ArtsAutosBooksBusinessEducationEntertainmentFamilyFashionFoodGamesGenderHealthHolidaysHomeHubPagesPersonal FinancePetsPoliticsReligionSportsTechnologyTravel
  • »
  • Books, Literature, and Writing»
  • Books & Novels»
  • Fiction»
  • Science Fiction & Fantasy Books

Why Read Sci Fi?

Updated on February 10, 2014
What we used to think the future wold look like.
What we used to think the future wold look like. | Source

Technological Singularity

Satellites, computers, the internet, all of these things that we take for granted today, started out as science fiction. As time goes on, the rate of technological advancement only seems to accelerate. Many scientists and futurists look at this rate of change and the application of More's law to other fields of human endeavor and foresee what they call a technological singularity, in our near future. The term, singularity is borrowed from astronomy, where it describes the heart of a black hole. The point at which light can no longer escape and the laws of physics as we know them can no longer predict anything. In the case of the predicted technological singularity, it refers to a point at which technological advancement proceeds so rapidly that it becomes difficult, if not impossible, to predict what the world on the other side will be like.

How Sci Fi Changed the World

The purpose of sci fi

“If the future can't be predicted what good is science fiction then?” One might ask. From it's infancy, the genre has been a source of prediction and inspiration for future technology, after all. Those dismissed as nerdy for reading sci-fi often grew up to be the scientists and engineers who brought the ideas they read about in their youth to life. Don't believe it, check out documentaries like How William Shatner Changed the World or "Prophets of Science Fiction." If, however, we face unpredictable advancements, why do our scientists and engineers need further inspiration? It may be true that we are about to pass a point where the genre can no longer serve as a wellspring of inspiration. It has long had another function, that the genre shared with it's cousin fantasy. It is often used to ask moral questions in a non confrontational way. "Star Trek," for example, was filled with allegory for the social issues of the day dressed up in a fantastical context. As important as providing a safe way to address our modern problems is, science fiction can also address the problems we are about to face. It's actually been doing it for a long time.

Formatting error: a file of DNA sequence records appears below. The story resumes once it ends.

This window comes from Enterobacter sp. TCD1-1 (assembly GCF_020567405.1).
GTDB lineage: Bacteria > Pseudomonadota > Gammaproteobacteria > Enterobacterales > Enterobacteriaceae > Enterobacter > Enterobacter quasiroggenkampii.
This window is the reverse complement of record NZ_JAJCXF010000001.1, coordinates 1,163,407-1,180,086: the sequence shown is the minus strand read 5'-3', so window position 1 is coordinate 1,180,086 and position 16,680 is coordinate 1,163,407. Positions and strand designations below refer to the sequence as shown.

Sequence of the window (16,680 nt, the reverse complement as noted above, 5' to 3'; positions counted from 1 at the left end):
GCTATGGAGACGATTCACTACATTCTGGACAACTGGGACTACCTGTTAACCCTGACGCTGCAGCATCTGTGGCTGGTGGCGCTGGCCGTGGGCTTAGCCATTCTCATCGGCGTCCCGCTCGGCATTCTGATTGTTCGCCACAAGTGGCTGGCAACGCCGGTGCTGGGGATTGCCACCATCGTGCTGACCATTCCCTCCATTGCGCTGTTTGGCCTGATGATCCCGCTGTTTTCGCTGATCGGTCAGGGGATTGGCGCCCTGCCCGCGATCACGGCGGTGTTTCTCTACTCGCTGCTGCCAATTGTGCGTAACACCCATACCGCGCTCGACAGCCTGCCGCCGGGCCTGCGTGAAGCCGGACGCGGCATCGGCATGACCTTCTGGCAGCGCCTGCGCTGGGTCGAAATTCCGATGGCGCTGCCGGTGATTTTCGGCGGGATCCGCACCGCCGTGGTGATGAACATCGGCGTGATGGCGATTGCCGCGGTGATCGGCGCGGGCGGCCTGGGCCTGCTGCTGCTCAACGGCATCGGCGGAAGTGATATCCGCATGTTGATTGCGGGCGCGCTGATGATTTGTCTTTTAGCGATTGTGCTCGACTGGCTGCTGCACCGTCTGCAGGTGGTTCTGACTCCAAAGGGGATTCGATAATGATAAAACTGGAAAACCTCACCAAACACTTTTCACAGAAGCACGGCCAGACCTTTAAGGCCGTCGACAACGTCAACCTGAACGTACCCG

Futurists like Michio Kaku talk about how we might see true artificial intelligence by 2050. Fiction writers have been talking about that Pandora's box for decades. If you count Frankenstein as a form of A.I., it's been discussed for over a century, even longer if you remember the Golem myth. Of course, as we come closer to the reality, our stories move from being motivated by fear of what we might create, to speculation on how we might relate to it. They become less Terminator and more Her. We begin to wonder, how will we treat a real thinking machine? If it's truly our intellectual, emotional and creative equal and we make it property, then isn't that slavery? If we treat our thinking machines as slaves, then how should they treat us when (as further predictions assume) they become our intellectual superiors?

Ways the world is about to change

If modern 3d printers mature into "Star Trek" replicators how will that effect our world? Will we have a Utopia free of need or will the specter of human greed find new ways to express itself? There are science fiction authors and futurists on both sides of the debate. Some predict, a freeing of human creativity and a golden age. Others, an age of stagnation, with no need to drive our development. The truth may well be somewhere in the middle. Not all the fiction that's dealt with these questions has specifically referred to exactly this form of technology but stories about machines that eliminate all need have been around for a while. Asimov's Robot stories looked at potential effects of machines that eliminated the need for human labor decades before 3d printers were ever thought of. Since there are people already working on machines that can print out food and functional organ replacements, knowing the ethical conundrums that will result, might be a good idea.

This used to be Science Fiction


Where are we going?

There are countless more examples of how Science Fiction has grappled with the ethical questions that are around the corner in the real world. To ignore sci-fi as a genre, or to say it's just for kids, is to turn a blind eye to where the world is going. If you don't believe that, you should consider, 30 years ago the way you are reading this was science fiction. Just because we don't have Jetsons style flying cars, does not mean we aren't already living in a science fiction future.


What science fiction technology are you most looking forward to seeing in the real world

See results


    0 of 8192 characters used
    Post Comment

    • profile image

      Paul Chatfield 3 years ago

      I voted immortality - that way i get to see them all :)

    • profile image

      Jayfort 3 years ago

      Well done, TR! Very interesting. Voted UP and INTERESTING!

    • Amanda108 profile image

      Amanda 3 years ago from Michigan, United States

      What an interesting hub! I completely agree with the importance of science fiction. I think we can also learn from it that just because we *can* do something with science, doesn't mean we *should*.